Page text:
I can imagine that this novel would make a lovely little film, and maybe that’s because of the way Benjamin Myers builds memorable settings and interesting characters. It’s a gentle read, taking its time to draw you in, but the writing is exquisite. You’ll want to pick up a poem or go for a walk in the countryside after this. Maybe eat something fresh out of the garden. It reminded me of those classics that evoke the English countryside as a foil against which human behaviour plays out – Thomas Hardy, L P Hartely and Laurie Lee, and probably D H Lawrence, spring to mind. As I said before it’s the perfect little book, with a perfect little score of five out of five from me.

Book Review: The Lamplighters by Emma Stonex

I’ve read a few books where lighthouses appear in the story, often in a metaphorical sense as an evocation of hope or constancy, or even desire. These ideas also appear in Emma Stonex’s novel The Lamplighters, but here the story follows the lives of lighthouse keepers and their families and the very real lighthouse which is the men’s home for a large part of their working year. Inspired by real events, the book takes us into the world of three lighthouse keepers in 1972, and what happens when their lighthouse is found abandoned, the keepers missing, but the door locked and bolted from inside.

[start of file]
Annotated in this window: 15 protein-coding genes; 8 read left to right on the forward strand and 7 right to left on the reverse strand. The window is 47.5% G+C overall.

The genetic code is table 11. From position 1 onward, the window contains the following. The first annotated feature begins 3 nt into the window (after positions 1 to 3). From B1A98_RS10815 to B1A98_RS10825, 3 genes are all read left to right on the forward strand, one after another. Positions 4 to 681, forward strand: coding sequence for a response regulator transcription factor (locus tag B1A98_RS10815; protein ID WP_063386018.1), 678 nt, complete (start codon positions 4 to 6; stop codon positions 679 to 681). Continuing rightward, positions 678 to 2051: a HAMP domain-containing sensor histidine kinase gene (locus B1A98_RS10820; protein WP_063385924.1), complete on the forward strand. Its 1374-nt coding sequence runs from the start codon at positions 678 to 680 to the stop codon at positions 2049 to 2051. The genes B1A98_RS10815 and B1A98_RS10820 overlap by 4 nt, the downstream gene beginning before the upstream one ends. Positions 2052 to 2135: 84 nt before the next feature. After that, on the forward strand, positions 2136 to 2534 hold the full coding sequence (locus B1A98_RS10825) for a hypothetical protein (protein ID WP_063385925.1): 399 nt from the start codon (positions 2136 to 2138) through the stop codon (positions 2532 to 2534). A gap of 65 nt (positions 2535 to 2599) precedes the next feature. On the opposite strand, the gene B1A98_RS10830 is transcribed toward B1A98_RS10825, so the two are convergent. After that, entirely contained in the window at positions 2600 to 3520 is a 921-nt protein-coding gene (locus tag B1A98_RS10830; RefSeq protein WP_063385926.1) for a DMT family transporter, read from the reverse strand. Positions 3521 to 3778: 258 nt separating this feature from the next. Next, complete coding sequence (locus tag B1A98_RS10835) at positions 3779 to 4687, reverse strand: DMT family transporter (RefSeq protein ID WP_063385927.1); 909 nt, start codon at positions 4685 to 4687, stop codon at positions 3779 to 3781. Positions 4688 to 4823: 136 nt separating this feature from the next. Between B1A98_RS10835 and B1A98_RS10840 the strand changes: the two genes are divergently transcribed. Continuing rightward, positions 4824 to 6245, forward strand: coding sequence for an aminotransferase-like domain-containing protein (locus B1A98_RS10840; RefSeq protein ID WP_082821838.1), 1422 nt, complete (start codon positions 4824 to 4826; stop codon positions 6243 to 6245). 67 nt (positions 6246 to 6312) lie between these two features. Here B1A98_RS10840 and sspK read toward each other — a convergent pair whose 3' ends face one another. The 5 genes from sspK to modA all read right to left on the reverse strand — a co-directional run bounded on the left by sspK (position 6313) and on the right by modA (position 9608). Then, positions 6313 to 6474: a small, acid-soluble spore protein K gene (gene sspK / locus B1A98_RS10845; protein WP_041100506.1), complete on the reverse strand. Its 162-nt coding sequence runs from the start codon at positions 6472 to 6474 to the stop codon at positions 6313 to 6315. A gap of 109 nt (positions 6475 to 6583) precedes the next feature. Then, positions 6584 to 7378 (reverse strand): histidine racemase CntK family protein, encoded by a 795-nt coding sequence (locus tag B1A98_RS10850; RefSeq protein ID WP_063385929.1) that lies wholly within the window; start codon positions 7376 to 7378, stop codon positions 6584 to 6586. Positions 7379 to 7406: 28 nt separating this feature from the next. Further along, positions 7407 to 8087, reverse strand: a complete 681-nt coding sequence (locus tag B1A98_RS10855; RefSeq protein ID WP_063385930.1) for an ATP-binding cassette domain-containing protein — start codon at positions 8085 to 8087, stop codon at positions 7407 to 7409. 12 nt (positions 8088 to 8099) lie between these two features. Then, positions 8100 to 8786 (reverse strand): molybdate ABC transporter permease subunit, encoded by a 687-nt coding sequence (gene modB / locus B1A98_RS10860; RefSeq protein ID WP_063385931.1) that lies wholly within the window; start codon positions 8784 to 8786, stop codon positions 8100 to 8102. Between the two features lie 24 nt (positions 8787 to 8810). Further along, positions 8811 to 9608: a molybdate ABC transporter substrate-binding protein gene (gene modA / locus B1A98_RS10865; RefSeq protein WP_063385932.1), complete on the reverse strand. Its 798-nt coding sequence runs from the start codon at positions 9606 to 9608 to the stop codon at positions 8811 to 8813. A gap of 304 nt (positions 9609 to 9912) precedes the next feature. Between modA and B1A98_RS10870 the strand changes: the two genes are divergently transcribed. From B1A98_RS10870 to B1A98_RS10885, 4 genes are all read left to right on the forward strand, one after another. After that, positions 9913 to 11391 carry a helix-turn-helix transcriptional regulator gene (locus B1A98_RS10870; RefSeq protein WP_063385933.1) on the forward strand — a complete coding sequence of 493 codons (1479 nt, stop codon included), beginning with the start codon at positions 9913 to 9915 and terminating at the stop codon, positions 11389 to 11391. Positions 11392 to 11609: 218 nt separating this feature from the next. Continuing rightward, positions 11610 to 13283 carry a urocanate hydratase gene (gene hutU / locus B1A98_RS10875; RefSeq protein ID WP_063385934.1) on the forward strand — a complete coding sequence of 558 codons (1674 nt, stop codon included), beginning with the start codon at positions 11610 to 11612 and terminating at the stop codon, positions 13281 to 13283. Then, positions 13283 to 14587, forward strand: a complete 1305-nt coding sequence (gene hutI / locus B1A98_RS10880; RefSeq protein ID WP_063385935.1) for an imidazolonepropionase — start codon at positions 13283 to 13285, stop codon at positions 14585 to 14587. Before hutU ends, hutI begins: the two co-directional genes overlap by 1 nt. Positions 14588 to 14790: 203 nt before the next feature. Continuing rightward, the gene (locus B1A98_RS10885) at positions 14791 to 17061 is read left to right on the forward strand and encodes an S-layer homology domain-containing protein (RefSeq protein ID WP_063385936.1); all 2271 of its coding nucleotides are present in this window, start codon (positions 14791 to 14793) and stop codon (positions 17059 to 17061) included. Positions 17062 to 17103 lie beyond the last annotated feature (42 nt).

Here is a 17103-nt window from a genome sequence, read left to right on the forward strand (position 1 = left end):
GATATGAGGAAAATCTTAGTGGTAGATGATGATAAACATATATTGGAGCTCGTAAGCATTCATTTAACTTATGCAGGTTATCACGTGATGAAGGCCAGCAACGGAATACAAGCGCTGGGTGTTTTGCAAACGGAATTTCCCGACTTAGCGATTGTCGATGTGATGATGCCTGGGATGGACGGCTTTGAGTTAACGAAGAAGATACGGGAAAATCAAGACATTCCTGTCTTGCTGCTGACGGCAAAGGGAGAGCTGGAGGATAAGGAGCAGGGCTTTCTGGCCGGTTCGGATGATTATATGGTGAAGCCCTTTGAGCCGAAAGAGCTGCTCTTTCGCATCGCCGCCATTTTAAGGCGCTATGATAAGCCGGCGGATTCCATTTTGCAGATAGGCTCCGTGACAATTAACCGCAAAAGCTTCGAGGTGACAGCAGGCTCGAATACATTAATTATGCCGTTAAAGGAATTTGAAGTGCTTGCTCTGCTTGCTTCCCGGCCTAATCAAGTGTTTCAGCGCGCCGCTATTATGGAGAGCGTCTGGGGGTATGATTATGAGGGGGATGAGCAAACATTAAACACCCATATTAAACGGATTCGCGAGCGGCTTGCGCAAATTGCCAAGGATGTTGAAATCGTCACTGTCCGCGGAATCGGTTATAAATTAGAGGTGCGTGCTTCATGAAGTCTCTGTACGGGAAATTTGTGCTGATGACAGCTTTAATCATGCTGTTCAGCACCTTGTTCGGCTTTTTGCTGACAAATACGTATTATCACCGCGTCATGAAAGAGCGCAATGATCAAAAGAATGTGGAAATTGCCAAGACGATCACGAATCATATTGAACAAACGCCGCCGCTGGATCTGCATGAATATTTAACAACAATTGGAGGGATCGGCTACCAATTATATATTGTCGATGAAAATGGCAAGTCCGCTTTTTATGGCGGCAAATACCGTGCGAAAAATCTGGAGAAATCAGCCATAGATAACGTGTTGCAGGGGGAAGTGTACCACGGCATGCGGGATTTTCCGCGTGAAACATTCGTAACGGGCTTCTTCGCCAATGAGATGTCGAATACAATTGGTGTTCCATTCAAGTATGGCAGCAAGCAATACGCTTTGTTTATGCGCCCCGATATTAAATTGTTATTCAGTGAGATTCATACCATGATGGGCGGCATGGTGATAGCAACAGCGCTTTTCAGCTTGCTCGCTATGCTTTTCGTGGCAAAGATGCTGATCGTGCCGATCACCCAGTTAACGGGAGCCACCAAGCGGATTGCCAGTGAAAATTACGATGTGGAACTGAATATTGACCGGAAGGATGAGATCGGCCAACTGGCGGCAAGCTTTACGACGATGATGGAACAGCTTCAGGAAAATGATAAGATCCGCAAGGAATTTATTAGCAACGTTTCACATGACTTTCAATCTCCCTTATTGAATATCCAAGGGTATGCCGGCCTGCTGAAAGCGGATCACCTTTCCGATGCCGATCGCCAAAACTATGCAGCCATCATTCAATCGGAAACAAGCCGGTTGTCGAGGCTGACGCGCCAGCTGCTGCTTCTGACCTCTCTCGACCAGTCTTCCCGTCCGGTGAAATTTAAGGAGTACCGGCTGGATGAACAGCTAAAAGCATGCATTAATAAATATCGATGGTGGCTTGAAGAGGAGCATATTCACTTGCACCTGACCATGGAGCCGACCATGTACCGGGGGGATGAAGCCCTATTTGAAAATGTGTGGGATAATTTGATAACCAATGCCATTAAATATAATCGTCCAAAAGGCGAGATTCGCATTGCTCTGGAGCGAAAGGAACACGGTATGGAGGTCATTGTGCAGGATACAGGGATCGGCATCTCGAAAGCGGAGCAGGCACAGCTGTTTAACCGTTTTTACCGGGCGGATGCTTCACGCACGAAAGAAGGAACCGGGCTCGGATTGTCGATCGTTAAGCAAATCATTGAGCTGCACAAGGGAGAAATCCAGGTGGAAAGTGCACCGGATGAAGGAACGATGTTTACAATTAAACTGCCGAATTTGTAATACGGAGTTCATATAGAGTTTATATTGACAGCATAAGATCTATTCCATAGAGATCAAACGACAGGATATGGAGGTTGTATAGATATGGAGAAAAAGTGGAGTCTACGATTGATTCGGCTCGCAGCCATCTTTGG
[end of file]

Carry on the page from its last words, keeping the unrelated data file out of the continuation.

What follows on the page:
You have to be certain kind of person to be in the lighthouse service. Principal Keeper, Arthur Black, likes the quiet and solitude of his eight-week stints on the remote lighthouse known as the Maiden. The service gives the men a cottage on the nearby Cornish coast, but he doesn’t seem to miss his wife, Helen, who waits for his return. He’s considered a good man, able and sound and obviously kindly, but have all his years in lighthouses taken their toll?

Postcards never finished; postcards never sent. I tear them up and drop them into the sea so I can watch them float away. In another life, a lucky one, I see the pieces washing onto shore. She’ll find them, gather them to her, put them back together. It will all make sense.